Egypt's laws pertaining to marriage and divorce have changed over the years, however they have generally favored the social position of men, although reform continues. Egypt retained the inclusion of Islamic law in dealings of family law, following on from its judicial and administrative independence from the Ottoman Empire in 1874. Muslim husbands were traditionally allowed to have up to four wives at a time in accordance with Islamic religious custom, but a woman could have only one husband at a time. A Muslim man could divorce his wife with ease by saying "I divorce thee" on three separate occasions in the presence of witnesses. However, for example in the more strict Hanafi school of family law, a woman could only divorce from her husband in the case of his impotence or by choosing the 'option of puberty'. The first reforms that changed this state of affairs came in the 1920s with Law No.25 of 1920 and 1929. These reforms included the following specifics regarding legitimate grounds for a woman requesting a divorce:
- If her husband failed to provide maintenance. (nafaqah)
- If her husband was found to have a dangerous or contagious disease.
- If she was deserted by her husband.
- If she was maltreated by her husband.
These reforms were possible through the Maliki school of thought, which was more liberal. As suggested by Rifa'a el-Tahtawi, a more progressive attitude towards the rights of women could be achieved whilst remaining within an Islamic framework, by looking to another of the Sunni schools. In 1971 further reforms were made and these even began to include debates about whether or not Shariah law should be included in the new constitution. Dr. Aisha Ratib became Minister of Social Affairs and in November the following revisions were suggested:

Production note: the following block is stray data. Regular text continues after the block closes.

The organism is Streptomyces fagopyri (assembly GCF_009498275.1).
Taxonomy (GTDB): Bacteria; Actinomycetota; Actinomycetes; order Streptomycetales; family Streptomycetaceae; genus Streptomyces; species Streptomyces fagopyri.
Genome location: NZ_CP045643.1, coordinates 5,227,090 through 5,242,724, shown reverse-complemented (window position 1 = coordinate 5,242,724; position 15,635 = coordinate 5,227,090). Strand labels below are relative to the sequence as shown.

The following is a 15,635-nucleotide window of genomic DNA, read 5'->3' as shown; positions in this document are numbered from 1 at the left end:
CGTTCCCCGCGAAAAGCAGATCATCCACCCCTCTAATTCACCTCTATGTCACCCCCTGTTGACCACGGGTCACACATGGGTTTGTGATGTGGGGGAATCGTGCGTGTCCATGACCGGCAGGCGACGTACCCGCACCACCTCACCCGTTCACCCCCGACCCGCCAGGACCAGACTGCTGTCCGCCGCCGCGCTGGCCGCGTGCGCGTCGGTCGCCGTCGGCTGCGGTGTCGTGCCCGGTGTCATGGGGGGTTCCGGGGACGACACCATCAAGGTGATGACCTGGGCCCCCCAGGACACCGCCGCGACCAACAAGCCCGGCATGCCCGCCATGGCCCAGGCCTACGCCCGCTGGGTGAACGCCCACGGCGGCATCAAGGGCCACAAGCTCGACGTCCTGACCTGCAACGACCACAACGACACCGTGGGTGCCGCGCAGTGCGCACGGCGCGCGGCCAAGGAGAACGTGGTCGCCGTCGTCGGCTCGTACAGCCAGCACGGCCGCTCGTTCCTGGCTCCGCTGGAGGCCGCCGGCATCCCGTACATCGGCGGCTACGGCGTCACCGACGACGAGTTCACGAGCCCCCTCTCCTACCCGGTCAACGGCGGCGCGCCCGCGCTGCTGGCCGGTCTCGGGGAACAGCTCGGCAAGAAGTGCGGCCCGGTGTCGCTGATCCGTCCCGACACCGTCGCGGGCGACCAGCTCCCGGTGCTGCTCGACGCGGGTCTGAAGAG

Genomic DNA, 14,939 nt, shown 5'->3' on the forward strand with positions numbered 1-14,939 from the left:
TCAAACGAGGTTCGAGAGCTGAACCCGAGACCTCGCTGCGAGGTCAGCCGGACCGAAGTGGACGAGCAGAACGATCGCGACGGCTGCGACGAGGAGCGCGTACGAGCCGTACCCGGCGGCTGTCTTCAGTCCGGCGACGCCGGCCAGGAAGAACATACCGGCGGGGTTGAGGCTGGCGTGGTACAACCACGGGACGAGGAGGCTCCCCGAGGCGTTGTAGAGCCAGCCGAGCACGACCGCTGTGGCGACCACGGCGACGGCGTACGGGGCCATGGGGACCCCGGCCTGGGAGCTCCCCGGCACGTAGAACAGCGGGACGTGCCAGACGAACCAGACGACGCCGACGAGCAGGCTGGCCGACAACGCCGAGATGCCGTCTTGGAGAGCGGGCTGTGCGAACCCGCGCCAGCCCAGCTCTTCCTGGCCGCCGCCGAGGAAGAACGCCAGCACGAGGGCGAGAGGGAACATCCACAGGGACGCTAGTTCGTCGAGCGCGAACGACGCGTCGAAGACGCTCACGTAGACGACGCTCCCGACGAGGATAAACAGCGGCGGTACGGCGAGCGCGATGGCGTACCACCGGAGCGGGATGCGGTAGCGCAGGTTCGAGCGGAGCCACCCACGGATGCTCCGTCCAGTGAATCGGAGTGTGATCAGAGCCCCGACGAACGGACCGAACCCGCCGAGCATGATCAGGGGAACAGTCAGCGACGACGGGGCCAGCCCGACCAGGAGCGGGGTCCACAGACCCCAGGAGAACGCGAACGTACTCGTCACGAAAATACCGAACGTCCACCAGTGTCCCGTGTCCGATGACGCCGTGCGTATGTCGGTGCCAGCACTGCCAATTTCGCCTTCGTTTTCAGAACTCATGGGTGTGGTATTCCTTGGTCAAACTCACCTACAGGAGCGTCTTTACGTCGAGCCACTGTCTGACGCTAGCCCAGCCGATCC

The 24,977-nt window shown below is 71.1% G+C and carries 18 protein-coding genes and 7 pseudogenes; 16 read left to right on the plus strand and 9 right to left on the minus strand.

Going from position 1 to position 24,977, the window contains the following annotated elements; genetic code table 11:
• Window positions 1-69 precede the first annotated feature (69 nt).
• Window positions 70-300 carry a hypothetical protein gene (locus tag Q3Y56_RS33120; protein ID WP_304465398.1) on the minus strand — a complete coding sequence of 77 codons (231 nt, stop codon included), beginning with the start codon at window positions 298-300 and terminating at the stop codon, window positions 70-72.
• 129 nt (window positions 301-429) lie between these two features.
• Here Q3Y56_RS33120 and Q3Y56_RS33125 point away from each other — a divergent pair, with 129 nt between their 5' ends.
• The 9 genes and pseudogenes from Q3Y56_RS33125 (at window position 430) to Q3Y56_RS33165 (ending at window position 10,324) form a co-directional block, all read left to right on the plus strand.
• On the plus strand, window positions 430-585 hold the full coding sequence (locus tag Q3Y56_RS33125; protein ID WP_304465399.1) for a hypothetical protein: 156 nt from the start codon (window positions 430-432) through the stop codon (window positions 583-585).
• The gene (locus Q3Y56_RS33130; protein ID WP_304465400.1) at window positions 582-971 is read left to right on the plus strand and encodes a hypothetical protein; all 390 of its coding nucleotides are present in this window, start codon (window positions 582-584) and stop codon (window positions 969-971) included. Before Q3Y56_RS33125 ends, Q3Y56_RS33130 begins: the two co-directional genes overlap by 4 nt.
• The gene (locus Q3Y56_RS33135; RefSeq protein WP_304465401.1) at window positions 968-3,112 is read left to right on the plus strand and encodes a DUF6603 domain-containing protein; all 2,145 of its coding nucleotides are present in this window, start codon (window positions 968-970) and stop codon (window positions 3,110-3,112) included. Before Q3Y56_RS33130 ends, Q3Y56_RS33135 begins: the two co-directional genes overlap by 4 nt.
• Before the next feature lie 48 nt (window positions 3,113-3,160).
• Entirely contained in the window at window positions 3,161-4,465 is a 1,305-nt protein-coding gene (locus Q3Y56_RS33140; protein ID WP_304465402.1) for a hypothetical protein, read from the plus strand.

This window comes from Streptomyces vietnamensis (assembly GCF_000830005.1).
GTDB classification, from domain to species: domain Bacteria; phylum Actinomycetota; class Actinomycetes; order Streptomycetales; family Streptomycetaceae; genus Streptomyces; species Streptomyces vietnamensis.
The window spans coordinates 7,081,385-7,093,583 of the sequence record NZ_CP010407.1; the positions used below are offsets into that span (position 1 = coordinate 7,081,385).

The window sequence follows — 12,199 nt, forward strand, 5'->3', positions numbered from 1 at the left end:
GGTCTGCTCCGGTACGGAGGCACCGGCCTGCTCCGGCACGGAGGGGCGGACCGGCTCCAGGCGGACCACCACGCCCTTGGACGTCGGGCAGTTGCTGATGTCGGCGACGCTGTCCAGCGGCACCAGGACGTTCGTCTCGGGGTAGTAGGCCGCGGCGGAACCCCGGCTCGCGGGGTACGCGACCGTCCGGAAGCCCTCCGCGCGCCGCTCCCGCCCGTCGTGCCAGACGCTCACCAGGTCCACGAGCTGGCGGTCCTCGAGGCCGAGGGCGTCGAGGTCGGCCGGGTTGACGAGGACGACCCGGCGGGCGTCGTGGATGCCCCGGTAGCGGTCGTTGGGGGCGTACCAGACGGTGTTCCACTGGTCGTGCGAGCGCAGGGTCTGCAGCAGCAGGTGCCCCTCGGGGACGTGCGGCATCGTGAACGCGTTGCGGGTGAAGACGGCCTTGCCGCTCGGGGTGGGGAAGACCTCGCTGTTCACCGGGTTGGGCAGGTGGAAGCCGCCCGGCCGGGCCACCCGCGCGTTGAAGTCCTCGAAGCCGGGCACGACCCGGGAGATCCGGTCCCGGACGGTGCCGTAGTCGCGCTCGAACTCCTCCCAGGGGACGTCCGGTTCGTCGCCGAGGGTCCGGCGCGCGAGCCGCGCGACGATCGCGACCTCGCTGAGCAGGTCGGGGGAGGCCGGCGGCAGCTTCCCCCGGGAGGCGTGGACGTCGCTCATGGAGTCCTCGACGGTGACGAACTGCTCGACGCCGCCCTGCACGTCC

- That the age for legal marriage should be raised to 18 for women and 21 for men
- That the permission of a judge was required for polygamy
- That divorces could not take place without a judge being present
- That the mother should be allowed a greater period of guardianship, but also that guardianship in the case of divorce should go to the parent deemed most suitable to provide it